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To the casual passerby, it would appear that Joe Shead might be disoriented. Or, perhaps that he has lost his car keys and is trying to track them down. He moves deliberately across the snowy Duluth hillside, head down, eyes searching. But, no. Shead, who lives in Superior, is looking for antlers. Like a growing number of Northland residents, he's a "shed" antler hunter. He's a collector of antlers that whitetail bucks shed naturally this time of year. "After you find that first one, you're hooked," Shead said. "It's kind of like an addiction.
Marion LaRue "Lize" Koempel, 89, originally of the Farmington and Rosemount area, died March 9 at St. Gertrude's Center, Shakopee. Visitation was held Sunday, March 15, 2-5 p.m., White Funeral Home, 12804 Nicollet Ave., Burnsville, 952-894-5080. Mass of Christian Burial Monday, March 16, 11 a.m., St. Michael's Roman Catholic Church, 22120 Denmark Ave., Farmington, 651-463-3360, with visitation one hour prior to Mass. Interment followed at St. Michael's Cemetery, Farmington. Memorials may be made to Marion Koempel Fund, St.
ON SAGANAGA LAKE, NORTH OF GRAND MARAIS -- We have done this the other way. We have marched eight or 12 or 18 miles into the bush. We have made the multi-day slog on snowshoes or skis. We have gone in January and February and watched the mercury pool at the bottom of the bulb. We have endured the deep dark of those early-winter days when the light oozes out of the west by 4:30 p.m. Not this time. It was Jeff Larson of Cook who began making sense when we were talking about a trip back in January. No, he said.
When the Soo Locks open each year, lakers are usually lined up waiting to get through and begin a new shipping season. But that's not likely to happen when the locks open this year on March 25. The crew of the James R. Barker doesn't plan to leave the ship's winter berth at Midwest Energy Resources Co. in Superior until March 29 -- a full four days after the Soo Locks begin operating.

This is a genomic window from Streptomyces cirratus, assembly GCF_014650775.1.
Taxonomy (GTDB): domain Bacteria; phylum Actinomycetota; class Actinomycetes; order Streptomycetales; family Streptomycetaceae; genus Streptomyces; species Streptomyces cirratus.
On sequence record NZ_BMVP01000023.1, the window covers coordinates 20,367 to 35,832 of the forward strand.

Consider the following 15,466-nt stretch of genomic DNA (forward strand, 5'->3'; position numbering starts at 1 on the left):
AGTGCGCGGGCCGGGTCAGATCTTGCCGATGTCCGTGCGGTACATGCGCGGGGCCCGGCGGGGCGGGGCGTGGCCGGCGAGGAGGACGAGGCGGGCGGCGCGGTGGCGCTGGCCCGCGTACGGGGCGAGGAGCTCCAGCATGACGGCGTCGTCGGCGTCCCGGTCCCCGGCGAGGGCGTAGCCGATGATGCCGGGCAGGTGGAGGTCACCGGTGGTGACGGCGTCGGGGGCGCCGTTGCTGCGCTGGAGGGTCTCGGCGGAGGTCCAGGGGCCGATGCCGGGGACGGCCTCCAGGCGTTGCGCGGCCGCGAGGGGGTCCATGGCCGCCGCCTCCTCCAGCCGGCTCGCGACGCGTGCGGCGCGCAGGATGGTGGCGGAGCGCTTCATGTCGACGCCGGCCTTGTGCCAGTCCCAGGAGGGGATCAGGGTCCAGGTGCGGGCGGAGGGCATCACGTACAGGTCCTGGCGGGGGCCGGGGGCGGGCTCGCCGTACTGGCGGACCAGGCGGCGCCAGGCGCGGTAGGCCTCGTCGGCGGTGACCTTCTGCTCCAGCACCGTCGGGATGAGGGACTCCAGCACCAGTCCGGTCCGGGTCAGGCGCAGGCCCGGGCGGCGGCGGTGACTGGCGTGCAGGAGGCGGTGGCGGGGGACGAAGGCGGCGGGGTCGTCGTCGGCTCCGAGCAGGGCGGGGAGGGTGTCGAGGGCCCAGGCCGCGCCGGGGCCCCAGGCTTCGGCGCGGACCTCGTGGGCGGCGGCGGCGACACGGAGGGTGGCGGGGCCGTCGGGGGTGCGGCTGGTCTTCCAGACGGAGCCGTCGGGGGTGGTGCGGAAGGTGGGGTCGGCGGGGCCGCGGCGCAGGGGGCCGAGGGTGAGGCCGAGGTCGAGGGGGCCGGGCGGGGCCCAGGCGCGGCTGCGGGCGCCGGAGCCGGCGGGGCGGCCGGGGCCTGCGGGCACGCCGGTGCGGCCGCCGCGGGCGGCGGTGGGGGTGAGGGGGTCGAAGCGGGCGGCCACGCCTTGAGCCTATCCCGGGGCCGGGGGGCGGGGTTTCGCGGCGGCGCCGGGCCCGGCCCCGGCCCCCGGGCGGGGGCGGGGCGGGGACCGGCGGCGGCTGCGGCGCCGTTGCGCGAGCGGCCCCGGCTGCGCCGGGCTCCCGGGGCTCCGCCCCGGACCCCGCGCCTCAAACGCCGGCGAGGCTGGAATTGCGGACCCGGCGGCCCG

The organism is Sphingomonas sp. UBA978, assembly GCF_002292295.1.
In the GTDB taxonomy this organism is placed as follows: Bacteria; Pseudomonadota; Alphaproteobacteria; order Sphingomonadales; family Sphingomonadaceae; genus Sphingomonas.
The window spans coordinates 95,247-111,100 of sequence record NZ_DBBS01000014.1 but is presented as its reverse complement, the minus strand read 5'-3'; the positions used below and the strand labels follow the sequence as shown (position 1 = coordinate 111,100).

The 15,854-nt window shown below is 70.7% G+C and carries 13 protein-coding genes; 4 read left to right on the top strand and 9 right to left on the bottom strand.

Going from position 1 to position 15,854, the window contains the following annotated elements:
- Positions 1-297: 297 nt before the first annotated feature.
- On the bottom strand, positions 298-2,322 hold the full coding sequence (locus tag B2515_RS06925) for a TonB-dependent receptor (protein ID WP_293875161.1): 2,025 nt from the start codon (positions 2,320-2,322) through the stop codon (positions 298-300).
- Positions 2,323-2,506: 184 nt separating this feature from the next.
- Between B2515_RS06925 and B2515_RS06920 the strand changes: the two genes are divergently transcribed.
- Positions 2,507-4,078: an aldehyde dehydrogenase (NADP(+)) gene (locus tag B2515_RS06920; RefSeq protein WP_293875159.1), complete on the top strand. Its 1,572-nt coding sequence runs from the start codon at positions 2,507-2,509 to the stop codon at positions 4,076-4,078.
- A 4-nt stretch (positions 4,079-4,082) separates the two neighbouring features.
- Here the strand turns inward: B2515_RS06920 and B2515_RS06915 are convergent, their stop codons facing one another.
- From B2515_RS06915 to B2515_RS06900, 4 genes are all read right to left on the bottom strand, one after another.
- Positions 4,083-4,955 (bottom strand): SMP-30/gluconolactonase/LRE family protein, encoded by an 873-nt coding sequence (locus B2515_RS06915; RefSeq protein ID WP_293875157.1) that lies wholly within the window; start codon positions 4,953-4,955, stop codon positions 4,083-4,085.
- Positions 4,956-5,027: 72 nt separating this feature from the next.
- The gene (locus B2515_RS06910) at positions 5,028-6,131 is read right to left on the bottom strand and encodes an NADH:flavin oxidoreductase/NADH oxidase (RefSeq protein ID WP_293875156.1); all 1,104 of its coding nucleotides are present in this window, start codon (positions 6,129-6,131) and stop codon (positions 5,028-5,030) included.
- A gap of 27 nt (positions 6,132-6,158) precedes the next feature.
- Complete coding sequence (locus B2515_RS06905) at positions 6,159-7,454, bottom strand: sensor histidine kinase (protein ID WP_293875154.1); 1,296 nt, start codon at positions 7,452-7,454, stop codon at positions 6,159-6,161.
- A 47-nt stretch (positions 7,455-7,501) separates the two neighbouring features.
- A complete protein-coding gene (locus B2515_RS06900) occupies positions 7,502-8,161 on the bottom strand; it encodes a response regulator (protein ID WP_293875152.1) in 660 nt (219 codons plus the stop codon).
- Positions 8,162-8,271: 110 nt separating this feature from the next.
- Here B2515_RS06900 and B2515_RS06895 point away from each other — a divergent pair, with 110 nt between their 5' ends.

OLIVIA -- Glen Rohlik is like a growing number of farmers these days.
Kellie Ann Lundon-Cormican, 39, of Crookston, was sentenced by Distritct Judge Michael Kraker today to 119 months in prison, with just over 79 months served, for five counts of third-degree criminal sexual conduct. The charges stem from incidents in August and November 2007 when she had sexual contact with a 14-year-old boy. She pleaded guilty to the charges in December, under an agreement that five first-degree charges were dropped. She will have 10 years of supervised release after her time served and will register as a sex offender.
FARGO, N.D. -- Mahnomen County Sheriff's Deputy Chris Dewey will be transferred by plane Thursday morning to Denver, Colo., where he will receive rehabilitation at Craig Hospital, Englewood, Colo. "Chris continues to make progress," said Dr. William Klava, MeritCare physical medicine in a press release. "He is showing signs of promising neurological recovery. I remain cautiously optimistic about long-term gains."
Minnesota House bill that would prevent registered sex offenders from using social networking Web sites passed through two committees and is now awaiting inclusion in the public safety omnibus bill, said the bill's chief author, Karla Bigham, DFL-Cottage Grove. The bill would make it illegal for registered sex offenders to use Web sites like Facebook and MySpace and gaming Web sites that allow them to chat with other players. Registered sex offenders are already subject to warrantless searches of their homes, bodies and cars, Bigham said. This legislation would extend that to computers.
It's official: The big blue bridge across the Mississippi River in Hastings will be coming down. For many, that may have already seemed like a given, but due to its age and eligibility for the National Register of Historic Places, Minnesota Department of Transportation bridge engineers had to consider rehabilitating the current bridge as part of the scoping study that looked at the future of the river crossing. What those engineers decided was that in order to keep the current bridge operational for the next 75 years, they would not only have to replace or refurbish almost every piece of the
Republicans have introduced bills that would ban abortions designed to select a sex of a child and forbid human cloning. Minnesota Citizens Concerned for Life supports the efforts. "Minnesotans shake their heads in disbelief when they learn that an unborn child can be killed in Minnesota solely because of his or her sex," said MCCL Executive Director Scott Fischbach.